A job at Google is something many technologists dream of. It’s a steep climb, though; there’s a ton of competition, and Google can have its pick of the talent pool. But there are key details in its jobs data that might just help you land your dream job at on of its campuses worldwide.
We dug through data from Burning Glass’ NOVA jobs database, isolating Google from every other company on the planet (really; Burning Glass is extensive, and tracks everything), and limiting our scope to 2019 to-date. This data provides us with insight on all jobs at Google (and there are plenty), but we’ll focus on tech roles and the associated skill-sets this time.
We’ll first note there are three unique categories directly relevant to tech jobs at Google: “Information Technology,” “Engineering,” and “Science and Research.” In 2019, the company posted 879 IT jobs, an additional 241 for engineering roles, and 30 specific to science and research.
Some of the skills Google looks for are pretty vanilla. Within the 879 IT jobs, 250 job postings were looking for people skilled in “software engineering.” Another 104 wanted someone with “software development” skills. Though not all technologists are developers or engineers, these still seem like fairly generic skills for Google to search for… an indicator it’s either rounding out its general engineering and developer teams, or obfuscating what it’s really hiring for.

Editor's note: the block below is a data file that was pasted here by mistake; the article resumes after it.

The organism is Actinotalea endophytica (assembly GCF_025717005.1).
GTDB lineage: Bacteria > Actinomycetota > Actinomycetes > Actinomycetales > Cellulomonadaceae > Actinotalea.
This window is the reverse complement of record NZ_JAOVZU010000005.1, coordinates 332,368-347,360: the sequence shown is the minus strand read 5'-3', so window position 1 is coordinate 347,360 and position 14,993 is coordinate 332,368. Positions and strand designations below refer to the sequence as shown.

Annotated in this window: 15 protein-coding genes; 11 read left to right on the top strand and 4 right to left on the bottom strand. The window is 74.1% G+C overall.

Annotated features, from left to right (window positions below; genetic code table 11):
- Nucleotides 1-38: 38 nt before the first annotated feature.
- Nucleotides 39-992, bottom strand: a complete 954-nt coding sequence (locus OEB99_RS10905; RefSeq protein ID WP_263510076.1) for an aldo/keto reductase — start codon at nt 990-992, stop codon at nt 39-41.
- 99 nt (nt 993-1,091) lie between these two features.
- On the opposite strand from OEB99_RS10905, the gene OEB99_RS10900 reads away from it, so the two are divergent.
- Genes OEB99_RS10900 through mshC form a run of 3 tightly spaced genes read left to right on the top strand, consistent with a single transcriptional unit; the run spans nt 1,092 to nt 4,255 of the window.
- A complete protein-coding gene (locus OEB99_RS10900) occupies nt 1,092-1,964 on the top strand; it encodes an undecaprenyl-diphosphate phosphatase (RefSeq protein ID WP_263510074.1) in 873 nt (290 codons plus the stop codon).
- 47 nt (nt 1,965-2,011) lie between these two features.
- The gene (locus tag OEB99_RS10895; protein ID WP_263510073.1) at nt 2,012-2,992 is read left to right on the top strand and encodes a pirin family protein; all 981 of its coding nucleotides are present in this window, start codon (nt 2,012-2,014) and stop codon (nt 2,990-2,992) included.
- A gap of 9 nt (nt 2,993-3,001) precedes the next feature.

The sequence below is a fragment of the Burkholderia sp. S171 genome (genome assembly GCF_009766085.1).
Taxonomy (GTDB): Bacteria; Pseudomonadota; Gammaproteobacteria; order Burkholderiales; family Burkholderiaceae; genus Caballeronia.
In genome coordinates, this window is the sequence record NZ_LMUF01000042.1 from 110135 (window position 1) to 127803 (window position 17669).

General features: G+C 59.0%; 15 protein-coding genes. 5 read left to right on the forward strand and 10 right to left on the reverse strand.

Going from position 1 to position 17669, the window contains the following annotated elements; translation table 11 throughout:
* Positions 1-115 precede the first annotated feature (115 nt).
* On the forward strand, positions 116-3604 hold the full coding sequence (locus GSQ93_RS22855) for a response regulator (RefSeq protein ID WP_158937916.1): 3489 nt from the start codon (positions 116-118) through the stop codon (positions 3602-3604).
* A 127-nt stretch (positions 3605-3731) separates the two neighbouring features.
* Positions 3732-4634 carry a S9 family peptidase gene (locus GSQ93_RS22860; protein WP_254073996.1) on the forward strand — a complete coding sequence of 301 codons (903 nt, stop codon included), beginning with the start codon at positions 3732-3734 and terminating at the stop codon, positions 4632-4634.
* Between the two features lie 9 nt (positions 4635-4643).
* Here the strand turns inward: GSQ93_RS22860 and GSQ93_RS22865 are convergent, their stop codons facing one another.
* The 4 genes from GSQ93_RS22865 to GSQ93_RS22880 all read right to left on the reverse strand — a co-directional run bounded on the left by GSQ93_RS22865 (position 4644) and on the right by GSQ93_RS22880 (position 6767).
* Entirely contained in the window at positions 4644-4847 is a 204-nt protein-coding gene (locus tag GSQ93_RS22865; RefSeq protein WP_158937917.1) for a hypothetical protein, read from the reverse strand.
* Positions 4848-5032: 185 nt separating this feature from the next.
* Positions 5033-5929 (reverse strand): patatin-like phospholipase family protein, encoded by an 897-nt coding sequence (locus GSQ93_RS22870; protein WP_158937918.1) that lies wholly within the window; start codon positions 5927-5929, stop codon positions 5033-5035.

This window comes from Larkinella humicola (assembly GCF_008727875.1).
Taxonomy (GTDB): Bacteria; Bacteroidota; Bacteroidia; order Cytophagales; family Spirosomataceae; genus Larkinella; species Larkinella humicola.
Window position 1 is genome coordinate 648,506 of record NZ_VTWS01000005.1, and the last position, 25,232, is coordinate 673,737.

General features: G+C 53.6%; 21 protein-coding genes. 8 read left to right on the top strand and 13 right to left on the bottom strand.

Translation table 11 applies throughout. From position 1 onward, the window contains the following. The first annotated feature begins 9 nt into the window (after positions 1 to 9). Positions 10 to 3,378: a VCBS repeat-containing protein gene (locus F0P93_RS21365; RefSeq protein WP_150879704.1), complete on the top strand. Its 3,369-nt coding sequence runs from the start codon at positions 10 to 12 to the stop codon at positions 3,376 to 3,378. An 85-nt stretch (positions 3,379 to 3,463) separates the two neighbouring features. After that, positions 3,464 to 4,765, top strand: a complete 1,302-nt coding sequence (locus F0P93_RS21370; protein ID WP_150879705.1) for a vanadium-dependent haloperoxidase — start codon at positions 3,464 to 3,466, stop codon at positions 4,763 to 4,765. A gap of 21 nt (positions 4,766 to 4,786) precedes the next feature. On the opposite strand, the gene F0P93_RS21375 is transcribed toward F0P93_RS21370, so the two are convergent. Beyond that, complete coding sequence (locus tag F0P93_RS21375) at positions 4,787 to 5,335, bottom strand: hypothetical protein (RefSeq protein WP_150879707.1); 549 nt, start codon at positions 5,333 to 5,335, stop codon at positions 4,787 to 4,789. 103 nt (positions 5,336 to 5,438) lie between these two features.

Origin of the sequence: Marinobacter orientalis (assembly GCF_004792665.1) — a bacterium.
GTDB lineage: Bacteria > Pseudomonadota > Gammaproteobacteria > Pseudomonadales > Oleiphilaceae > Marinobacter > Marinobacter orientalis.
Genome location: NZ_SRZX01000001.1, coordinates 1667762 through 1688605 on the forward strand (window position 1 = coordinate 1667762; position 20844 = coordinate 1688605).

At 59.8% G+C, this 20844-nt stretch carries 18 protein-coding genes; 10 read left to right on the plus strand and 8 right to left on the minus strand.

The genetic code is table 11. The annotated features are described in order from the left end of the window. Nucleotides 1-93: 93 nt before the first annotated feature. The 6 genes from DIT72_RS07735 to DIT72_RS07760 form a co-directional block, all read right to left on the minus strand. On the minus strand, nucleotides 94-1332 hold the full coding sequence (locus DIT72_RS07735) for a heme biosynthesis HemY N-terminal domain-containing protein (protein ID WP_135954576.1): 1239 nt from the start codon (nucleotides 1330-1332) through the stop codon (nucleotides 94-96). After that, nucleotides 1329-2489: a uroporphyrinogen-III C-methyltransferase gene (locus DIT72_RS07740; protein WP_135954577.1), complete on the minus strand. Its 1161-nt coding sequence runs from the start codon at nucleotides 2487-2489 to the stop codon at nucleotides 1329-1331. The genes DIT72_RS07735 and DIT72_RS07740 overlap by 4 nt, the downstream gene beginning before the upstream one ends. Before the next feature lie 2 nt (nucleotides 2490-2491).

Python also pops up under “Engineering,” though only 17 of the 241 job postings call for it specifically. This category is ripe with more generic skills such as “software engineering” and “product management.” This designation seems to be more for managerial positions than developer roles.
Science and research also has many generic skills under its umbrella. This time, we get a bit more insight on what Google is looking for; “psychology” is called for five times, as is “data mining.” “Experiments” is the most in-demand skill here (10 positions), and “machine learning” is asked for in eight specific jobs. Psychology, experiments, data mining, and machine learning… it all sounds so Google, doesn’t it?
One skill we’re surprised not to see is Kotlin. As Google loudly and diligently plods forward with its plan to move beyond Java with Kotlin, it just isn’t showing up in the company’s jobs data. We also don’t see Google-born skills such as Go or Dart, though other data sources indicate the two languages are widely used.
If you want a tech job at Google, Python is the best skill to know. It pops up throughout the data, and is a huge driver for tech jobs at the company.